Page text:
At MainSpring, we have eliminated stress and turnover among technicians by focusing on long-term improvements over short-term results: our team takes the extra time to find and eliminate the root cause behind problems as soon as they arise, reducing call loads and preventing burnout. Not only does this leave technicians with more time to spend on complex issues – it also promotes better customer experience and satisfaction over time.

The following dashboard is an example of what our technicians look at throughout their workday. By constantly collecting real-time feedback from end users, they get the big picture they need to understand the source of a client’s problems – this also helps them to set priorities and manage resources for maximum impact.

employee satisfaction ratings

4. Lack of meaningful metrics

You’ll never figure out where you’re going if you don’t know where you’ve been. Establishing benchmarks for your key performance indicators (KPIs) and knowing your industry’s best-in-class numbers are both critical to improving and maintaining a sustainable help desk.

There are many managed service providers (MSPs) to choose from, and clients want their problems fixed. Decision makers need to know they’re getting the appropriate return on investment for their support – the ability to demonstrate actual results is crucial for proving the value of your support and optimizing performance over the long term.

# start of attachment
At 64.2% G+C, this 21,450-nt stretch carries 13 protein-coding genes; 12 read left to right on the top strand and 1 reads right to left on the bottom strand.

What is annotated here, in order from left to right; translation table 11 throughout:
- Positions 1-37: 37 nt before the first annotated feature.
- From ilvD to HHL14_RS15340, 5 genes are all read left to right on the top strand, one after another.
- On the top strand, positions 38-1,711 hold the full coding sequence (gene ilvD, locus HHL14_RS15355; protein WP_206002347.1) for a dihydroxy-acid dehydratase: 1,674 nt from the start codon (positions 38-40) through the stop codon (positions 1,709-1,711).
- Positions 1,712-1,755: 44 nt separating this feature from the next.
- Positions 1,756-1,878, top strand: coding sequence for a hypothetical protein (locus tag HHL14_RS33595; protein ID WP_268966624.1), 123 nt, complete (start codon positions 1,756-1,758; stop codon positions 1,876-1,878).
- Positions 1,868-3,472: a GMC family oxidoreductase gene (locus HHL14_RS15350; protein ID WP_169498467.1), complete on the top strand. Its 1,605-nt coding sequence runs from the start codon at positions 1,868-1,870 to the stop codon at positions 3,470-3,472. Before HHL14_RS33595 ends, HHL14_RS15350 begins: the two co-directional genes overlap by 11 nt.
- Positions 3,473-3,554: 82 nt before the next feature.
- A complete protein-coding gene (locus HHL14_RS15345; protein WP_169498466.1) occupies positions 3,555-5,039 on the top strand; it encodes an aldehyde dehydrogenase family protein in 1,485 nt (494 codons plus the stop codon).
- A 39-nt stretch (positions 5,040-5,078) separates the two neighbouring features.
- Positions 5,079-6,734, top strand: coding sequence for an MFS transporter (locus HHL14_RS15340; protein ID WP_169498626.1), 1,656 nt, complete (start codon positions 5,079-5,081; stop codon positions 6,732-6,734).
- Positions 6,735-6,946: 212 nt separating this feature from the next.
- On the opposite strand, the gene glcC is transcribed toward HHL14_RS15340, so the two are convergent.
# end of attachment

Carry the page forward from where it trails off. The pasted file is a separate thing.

Key Help Desk Metrics

Ultimately, the goal of any help desk is not just to resolve tickets fast, but to reduce the amount of support tickets over time by resolving underlying technology issues and increasing your team’s knowledge. At MainSpring, some of the key IT support metrics we keep in front of the entire team and client are:

  • Tickets per endpoint (TPE) – this measures how many support tickets are submitted for every server or workstation. A low TPE correlates with higher productivity and resource availability.
  • Average resolution time (ART) – this measures how long it takes to resolve each ticket on average. A low ART reflects how well an IT support team has documented an organization’s environment and how quickly they work to resolve issues.
  • Reactive hours per endpoint managed (RHEM) – this measures the amount of support time spent for each endpoint. A low RHEM means quick resolution time, a low volume of support tickets and high resource availability.

Putting clients first

A good help desk never loses sight of its primary mission: providing rapid support for their clients, enabling their mission and increasing productivity over time. The best help desks combine the right talent to optimize resolution time and keep clients informed – they rely on real data for continual improvements that reduce costs over time and better prepare organizations for the challenges of today’s constantly changing IT landscape.

For each of the metrics mentioned above, we strive to achieve scores well below the industry average (between 0.2 and 0.5) – this provides us with a clear indication of how well our help desk is performing, and how we can improve, driving reports that we review as a team on a weekly and monthly basis.

MainSpring is your go-to for IT strategy and support. Our award-winning managed services are handled by a diverse team of experts on the cutting edge of business technology, with decades of combined experience serving small-to-medium sized businesses. We adopt a proactive mindset to every customer, taking ownership of your results and working diligently to exceed your business needs. To learn more, contact us today.